Saturday, March 13, 2010

Mystery Moth (Antheraea polyphemus)

Well, since it is still too wintery to be blogging about any real live gardening activity, here is another mystery insect I thought I'd post in hopes of identifying since we had such great help last time.

This huge moth (5 inch or 13 cm wingspan) was found on my Aunt's farm in Saskatchewan on June 7, 1992. Since then we have never identified it (or if we did we did not write it down). I plan to get a book out from the library to attempt to identify it but thought I'd post it here in the meantime. Not sure if it is a common or rare moth. I recall we caught it flying around the outdoor house light, where moths are typically found of course. I remember hoards of them around our lights on the farm, but rarely see them in the city here. Not sure if this is a rural-urban difference, declining numbers over time or Calgary's climate.

UPDATE: The moth appears to be a male Antheraea polyphemus with common name simply Polyphemus Moth (see discussion and links in comments below). They are relatively common in North America and feed on numerous species of trees and shrubs, not dependent on a single species of plant like the wood wasp we found earlier this winter (see link above). They range from southern Canada to northern Mexico. There is a good possibility there are some in Calgary or perhaps in our own yard. We'll keep an eye out.

Friday, March 5, 2010

Gardening Tools & Gear

I have attempted to be somewhat of a minimalist in terms of gardening tools and paraphernalia in general. Mostly for the practical reasons of saving time, money, space and not being wasteful. This proves difficult when wandering through the local greenhouse with all sorts of cool things to buy, other than plants.

In a near-spring cleaning effort to organize the gardening related debris accumulating and scattering around the garage and house, I thought I'd attempt to list the essential (and not so essential) gardening items that I personally seem to use most or least. The goal is to evaluate what is most useful to make these items most accessible, evaluate what could be upgraded, put in storage, or possibly purged.

It makes sense (to me) to include food preserving and processing tools along with gardening tools, as this is a big part of gardening and at times seems more time consuming than growing the food itself. But for now I will not focus on these items in detail.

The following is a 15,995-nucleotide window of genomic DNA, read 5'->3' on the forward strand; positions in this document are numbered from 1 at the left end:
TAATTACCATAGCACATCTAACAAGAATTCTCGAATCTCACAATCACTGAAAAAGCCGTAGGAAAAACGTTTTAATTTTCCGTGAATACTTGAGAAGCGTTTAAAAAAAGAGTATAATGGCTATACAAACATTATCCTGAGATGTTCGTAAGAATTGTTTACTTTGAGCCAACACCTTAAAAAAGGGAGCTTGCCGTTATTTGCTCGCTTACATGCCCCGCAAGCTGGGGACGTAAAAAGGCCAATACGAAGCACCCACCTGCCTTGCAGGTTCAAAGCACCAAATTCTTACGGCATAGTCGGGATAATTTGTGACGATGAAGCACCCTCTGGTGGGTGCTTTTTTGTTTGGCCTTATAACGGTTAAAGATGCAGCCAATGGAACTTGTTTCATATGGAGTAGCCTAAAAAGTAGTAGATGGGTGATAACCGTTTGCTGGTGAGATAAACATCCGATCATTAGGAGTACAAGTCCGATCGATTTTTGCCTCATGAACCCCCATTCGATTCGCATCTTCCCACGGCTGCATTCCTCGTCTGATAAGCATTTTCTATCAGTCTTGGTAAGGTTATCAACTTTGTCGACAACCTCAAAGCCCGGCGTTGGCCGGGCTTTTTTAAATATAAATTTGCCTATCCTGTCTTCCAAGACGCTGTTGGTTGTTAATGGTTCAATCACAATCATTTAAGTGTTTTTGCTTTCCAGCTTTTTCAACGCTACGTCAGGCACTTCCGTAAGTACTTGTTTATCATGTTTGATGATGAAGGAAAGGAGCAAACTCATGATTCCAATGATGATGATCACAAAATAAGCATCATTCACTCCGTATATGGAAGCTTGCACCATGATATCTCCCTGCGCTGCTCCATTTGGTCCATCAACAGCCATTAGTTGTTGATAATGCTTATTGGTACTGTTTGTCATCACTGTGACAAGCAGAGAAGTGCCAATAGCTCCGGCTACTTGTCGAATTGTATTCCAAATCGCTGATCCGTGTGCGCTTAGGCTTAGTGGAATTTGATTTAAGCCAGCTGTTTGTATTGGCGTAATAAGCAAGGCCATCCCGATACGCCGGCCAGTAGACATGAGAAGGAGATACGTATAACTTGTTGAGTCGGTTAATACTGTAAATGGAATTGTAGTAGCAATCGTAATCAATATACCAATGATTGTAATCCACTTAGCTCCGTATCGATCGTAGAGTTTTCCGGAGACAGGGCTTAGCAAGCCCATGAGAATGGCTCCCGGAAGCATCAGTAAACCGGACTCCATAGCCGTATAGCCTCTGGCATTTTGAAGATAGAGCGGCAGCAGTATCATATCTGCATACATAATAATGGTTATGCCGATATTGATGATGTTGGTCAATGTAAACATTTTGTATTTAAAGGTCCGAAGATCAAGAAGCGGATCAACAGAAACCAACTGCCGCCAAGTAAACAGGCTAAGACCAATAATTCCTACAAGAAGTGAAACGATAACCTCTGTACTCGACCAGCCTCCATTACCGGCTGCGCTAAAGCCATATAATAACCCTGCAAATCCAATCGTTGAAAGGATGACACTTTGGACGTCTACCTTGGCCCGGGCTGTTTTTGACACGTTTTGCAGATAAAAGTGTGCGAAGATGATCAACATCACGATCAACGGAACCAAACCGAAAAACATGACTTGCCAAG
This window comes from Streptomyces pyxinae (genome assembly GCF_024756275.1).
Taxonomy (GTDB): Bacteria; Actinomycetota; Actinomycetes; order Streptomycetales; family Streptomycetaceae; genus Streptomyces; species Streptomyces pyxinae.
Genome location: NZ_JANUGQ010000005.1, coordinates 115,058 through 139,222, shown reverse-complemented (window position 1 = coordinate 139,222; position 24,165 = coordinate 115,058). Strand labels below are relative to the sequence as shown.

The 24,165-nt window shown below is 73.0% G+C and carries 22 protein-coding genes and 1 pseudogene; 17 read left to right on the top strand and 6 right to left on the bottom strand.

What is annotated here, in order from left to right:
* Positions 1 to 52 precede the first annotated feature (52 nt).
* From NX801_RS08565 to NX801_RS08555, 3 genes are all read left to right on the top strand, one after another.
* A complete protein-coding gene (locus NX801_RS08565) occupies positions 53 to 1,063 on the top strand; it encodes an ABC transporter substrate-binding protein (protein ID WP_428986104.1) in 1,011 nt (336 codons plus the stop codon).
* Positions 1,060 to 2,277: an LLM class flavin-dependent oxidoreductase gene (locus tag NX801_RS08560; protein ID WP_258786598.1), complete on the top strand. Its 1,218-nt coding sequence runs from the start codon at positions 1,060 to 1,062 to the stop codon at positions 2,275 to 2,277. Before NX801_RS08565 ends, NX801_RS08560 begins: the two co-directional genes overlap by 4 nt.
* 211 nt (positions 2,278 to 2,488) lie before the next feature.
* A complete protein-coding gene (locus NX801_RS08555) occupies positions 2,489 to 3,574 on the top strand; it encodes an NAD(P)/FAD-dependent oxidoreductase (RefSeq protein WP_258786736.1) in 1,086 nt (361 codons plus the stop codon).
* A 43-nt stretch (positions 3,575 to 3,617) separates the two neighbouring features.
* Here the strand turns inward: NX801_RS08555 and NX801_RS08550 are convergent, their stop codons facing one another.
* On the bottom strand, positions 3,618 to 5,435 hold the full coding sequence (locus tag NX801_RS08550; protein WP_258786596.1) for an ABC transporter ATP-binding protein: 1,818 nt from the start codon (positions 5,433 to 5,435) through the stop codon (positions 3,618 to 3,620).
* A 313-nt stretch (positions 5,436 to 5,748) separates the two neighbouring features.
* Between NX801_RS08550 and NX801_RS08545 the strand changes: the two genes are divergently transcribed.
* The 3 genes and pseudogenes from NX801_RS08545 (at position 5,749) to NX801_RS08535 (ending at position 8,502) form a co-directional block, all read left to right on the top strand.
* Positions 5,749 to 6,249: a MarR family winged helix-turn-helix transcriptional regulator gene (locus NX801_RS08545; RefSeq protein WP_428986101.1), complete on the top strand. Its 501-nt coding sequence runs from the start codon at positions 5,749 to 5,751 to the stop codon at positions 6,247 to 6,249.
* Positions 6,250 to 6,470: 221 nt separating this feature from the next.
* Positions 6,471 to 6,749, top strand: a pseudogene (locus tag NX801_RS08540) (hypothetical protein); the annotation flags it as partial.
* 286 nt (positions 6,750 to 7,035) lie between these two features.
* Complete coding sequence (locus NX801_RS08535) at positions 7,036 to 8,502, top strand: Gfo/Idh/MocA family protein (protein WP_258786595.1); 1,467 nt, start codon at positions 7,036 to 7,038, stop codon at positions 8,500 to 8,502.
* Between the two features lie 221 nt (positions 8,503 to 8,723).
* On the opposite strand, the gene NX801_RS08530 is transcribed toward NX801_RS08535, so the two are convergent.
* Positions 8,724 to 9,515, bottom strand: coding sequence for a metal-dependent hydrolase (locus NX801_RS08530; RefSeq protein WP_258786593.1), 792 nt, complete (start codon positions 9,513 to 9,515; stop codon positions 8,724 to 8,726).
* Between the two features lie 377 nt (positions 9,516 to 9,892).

MOST

  1. Long-handled roundpoint shovel
  2. Water hoses (mostly from the rain barrels)
  3. Hand-held hoe (weeding - I guess I should look at getting a long-handled one if it ranks this high on the list)
  4. Hand-held spade (for planting and transplanting)
  5. Wheel barrow (for hauling compost around)
  6. Various bowls and baskets (for collecting the harvest)
  7. Scrub brushes (for washing root crops)
  8. Heavy-duty scissors (for pruning and harvesting non-woody plants)
  9. Vita-Mix (I have been mostly convinced it is worth the exorbitant cost)
  10. Various canning/freezing/drying supplies (hope to use these more)

ON HOLD

  1. Indoor planting gear. On hold until more time and space allows. I'm still trying to figure which type of bulbs are best to use.

LEAST

  1. Short flat-bottomed D-Handled shovel. I've read this is an important shovel to have, but I never seem to use it. It seems too short for a tall person and the lack of a pointed end makes digging difficult to me. Maybe I just need to learn how to use it properly. I find myself choosing the long-handled spade over this one almost every time.
  2. Rake (long handled and hand-held). It does come in handy at times, though I did survive for a few years without one, so it can hardly be considered essential (for a small urban garden).
  3. Fertilizer. I do use occasionally but with lots of compost supply from kitchen and yard wastes, it rarely seems needed.
  4. Pesticides. I can see some possible reasonable arguments made for certain cases in large scale agriculture applications but seems completely unnecessary for a small scale garden (so far). Have never attempted to use.

TO GET

  1. Nesco/American Harvest Dehydrator SnackMaster (new version with motor on top). Not urgent as there does not currently seem time to make good use of one. Long-term hunt for used model.
  2. High/Low Thermometer (Analog, no batteries). For use in the cold frame and to check highs and lows at various microclimates in the yard. There is one at Lee Valley, just haven't got there yet.
  3. Long-handled hoe (discovered this could be useful while making above list)
  4. Greenhouse (when I retire?). Do not currently have time to properly manage.

Anyways, I will likely come back and edit these lists as time progresses, for my own reference and interest sake. Any suggestions for must-have tools others have discovered is always welcome.

Tuesday, March 2, 2010

Calgary Seedy Saturday

Saturday, March 20, 2010
10 a.m. to 4 p.m.
Montgomery Community Centre, 5003 - 16 Ave. N.W.
(at the intersection of Hwy #1 and Home Road)

Further Details
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